One day, my friend Matt Eschbach asked me, “So you can be 1/2 muggle-born, or 1/4 muggle-born. But can you be any proportion? What about 1/3?” The question turns out to have a really elegant answer, but let’s work our way up to it. (Note: In order to simplify the math, we will not consider squibs as part of the analysis. I hope those readers will not feel too marginalized by this decision.)

It is straightforward to come up with a lineage resulting in someone who is 1/2 muggle, such as Seamus Finnegan, or even 1/4 muggle. In fact, any fraction of the form

^{n}

This isn’t the only way a person could end up 13/16 muggle. For example, the parentage below would also work. However, it’s not as neat. For one thing, it has more people in the picture. Also, it is repetitive: the grandparent who is 1/4 muggle is the child of two great-grandparents, each 1/4 muggle.

Since two parents who are each 1/4 muggle will have children who are 1/4 muggle, this can go on and on— farther back than even Bathilda Bagshot can keep track! So let’s stick to the minimal lineage.

But *what* (Ron might ask) does any of this have to do with base 2? Well, it’s not much more than the fact that we each have two parents. And each of those parents has two parents. And… so on. At level n, the number of ancestors you have is 2^{n}. So if you’re looking for a person who is 13/16 muggle-born, you need someone for whom 13 of their 16 great-great-grandparents were muggles.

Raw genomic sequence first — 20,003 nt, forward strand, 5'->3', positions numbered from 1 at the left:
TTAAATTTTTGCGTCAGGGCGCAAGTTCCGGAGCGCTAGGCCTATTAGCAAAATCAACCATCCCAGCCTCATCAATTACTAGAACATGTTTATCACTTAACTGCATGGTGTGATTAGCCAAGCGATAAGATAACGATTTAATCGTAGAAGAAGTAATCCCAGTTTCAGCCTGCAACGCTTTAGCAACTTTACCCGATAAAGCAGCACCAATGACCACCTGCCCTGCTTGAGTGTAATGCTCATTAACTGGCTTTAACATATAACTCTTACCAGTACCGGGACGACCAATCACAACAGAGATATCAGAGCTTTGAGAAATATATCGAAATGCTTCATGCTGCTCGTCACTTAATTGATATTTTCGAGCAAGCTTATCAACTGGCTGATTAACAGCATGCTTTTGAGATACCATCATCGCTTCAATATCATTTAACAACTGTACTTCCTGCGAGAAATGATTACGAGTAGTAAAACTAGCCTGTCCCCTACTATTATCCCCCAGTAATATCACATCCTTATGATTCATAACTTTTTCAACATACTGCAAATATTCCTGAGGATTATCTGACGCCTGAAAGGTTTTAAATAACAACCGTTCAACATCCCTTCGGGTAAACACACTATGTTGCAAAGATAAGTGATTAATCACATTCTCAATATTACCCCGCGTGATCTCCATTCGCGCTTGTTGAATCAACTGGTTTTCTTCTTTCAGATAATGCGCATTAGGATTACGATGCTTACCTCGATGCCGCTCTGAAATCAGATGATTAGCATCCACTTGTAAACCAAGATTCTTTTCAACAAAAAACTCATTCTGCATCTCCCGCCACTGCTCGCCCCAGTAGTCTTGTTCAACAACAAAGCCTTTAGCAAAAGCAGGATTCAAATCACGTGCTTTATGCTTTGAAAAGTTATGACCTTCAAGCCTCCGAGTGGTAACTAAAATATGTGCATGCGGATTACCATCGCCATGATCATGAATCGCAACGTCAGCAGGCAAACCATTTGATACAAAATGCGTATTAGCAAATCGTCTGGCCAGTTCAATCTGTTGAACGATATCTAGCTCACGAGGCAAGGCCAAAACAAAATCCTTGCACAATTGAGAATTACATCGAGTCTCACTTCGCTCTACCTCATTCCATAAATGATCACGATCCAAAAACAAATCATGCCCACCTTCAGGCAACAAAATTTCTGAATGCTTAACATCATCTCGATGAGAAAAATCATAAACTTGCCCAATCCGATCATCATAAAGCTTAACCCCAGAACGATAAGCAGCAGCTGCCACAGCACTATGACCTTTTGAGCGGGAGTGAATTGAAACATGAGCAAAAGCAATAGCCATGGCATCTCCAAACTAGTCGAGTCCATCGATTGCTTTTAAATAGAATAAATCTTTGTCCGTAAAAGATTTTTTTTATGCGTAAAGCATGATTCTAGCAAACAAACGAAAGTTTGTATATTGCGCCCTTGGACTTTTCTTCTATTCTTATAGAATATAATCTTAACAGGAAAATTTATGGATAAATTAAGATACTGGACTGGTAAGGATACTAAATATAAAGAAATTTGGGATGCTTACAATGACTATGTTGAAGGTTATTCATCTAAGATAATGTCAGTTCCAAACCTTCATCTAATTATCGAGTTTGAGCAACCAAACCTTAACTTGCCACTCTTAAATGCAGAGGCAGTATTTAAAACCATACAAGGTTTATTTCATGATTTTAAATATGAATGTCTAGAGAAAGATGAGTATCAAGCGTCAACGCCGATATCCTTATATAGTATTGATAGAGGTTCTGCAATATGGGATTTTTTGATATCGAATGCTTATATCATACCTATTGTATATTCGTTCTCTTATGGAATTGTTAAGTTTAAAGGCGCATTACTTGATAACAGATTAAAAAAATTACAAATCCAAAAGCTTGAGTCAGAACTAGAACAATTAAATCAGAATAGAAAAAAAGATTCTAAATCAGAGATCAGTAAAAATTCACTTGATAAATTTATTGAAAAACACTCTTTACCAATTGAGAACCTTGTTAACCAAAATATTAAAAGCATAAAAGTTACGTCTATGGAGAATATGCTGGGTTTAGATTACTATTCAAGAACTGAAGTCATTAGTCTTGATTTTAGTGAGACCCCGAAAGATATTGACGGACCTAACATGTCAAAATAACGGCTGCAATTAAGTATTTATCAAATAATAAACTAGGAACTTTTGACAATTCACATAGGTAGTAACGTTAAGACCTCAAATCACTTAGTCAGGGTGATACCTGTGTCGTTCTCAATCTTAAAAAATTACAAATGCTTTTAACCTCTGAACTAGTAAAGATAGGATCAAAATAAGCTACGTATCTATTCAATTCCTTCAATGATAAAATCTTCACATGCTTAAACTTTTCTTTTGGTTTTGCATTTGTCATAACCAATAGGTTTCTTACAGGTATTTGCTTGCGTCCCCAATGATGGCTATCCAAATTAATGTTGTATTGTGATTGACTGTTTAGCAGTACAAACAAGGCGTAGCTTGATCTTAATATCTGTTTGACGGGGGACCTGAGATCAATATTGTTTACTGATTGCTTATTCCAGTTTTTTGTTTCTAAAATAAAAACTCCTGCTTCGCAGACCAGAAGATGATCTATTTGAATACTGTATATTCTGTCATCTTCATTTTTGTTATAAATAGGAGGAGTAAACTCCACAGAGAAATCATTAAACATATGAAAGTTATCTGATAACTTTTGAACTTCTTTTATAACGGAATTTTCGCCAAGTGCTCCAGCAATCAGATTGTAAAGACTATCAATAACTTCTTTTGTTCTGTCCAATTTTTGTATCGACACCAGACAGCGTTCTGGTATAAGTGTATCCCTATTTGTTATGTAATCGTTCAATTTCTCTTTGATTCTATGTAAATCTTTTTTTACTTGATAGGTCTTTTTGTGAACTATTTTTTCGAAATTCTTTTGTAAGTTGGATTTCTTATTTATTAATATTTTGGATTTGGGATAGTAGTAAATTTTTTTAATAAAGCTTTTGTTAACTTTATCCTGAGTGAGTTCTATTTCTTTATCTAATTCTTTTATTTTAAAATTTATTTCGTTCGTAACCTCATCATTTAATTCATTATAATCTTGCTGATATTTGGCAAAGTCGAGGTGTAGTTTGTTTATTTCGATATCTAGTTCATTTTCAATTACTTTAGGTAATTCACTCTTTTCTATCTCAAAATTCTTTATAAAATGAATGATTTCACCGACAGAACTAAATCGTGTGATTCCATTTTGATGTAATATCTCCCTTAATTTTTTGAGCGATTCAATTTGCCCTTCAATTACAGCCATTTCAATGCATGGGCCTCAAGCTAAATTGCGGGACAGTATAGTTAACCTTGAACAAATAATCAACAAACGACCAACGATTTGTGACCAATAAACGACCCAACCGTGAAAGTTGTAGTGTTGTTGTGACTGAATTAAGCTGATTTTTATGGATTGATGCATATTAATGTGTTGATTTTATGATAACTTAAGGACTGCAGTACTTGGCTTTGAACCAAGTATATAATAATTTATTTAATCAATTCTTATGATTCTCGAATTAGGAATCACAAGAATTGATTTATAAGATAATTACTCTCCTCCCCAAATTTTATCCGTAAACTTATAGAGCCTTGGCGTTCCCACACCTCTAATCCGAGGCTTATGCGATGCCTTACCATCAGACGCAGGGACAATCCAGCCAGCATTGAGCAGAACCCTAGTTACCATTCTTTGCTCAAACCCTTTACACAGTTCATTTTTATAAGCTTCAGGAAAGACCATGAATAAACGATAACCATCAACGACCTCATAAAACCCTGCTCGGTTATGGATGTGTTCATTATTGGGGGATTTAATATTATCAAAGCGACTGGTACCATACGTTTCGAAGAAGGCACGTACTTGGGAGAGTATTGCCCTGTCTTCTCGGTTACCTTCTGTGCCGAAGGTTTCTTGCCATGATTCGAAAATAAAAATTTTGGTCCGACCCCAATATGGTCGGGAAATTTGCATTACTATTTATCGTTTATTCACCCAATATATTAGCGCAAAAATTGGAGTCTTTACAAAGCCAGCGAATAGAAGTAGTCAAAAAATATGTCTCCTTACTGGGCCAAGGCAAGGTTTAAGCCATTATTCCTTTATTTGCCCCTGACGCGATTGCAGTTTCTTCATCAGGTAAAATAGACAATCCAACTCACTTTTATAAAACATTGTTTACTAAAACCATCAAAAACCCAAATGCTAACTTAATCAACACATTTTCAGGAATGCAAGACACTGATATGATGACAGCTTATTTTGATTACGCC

Maybe it’s easier to look at it from another perspective. Let’s go back up the family tree far enough that everyone on that level is either 100% wizard, or 100% muggle. Consider Miracle Max, a wizard at this level on the family tree. Max can see into the future, and wants to calculate what his contribution to his descendants’ wizardliness will be.

His children will derive half of the wizardliness from him (and half from his wife Valerie). Those children will pass along half again of that half to their own kids. Miracle Max’s descendants will get 1/2, 1/4, 1/8, … of his wizardliness. Those numbers are all of the form

^{n}

This is true for *each* ancestor at this level: they contribute

^{n}

^{n}

^{n}

### A Refresher on Fractional Binary

We’re used to writing numbers in decimal (base 10), where `0.abc`

would mean

^{2}

^{3}

`0.abc`

would mean ^{2}

^{3}

_{2}. (The little subscript 2 is saying ‘this number is written in base 2’)

There are some numbers that are hard to write down in decimal form (eg, 1/3 = 0.3333…). We need a dot-dot-dot in order to fully capture the number. Binary also has numbers like this: 2/5 = 0.0110011001100…_{2}. In fact, the only numbers that you *can* write without a dot-dot-dot in binary are

^{n}

### An Easier Way

If you were paying close attention, you may have noticed that I didn’t include 16 great-great-grandparents in the first genealogy tree. To save myself the drawing, I used the trick of writing 13/16 in binary:

_{2}The binary form tells us that in order to be 13/16 muggle-born, we need

### So what about 1/3?

We’ll use the trick we’ve developed and look at the binary representation of the fraction. To write 1/3 in binary, we need to keep writing 1s and 0s forever. Specifically,

_{2}=

A wizard who was 1/3 muggle-born would need to have an infinite ancestry!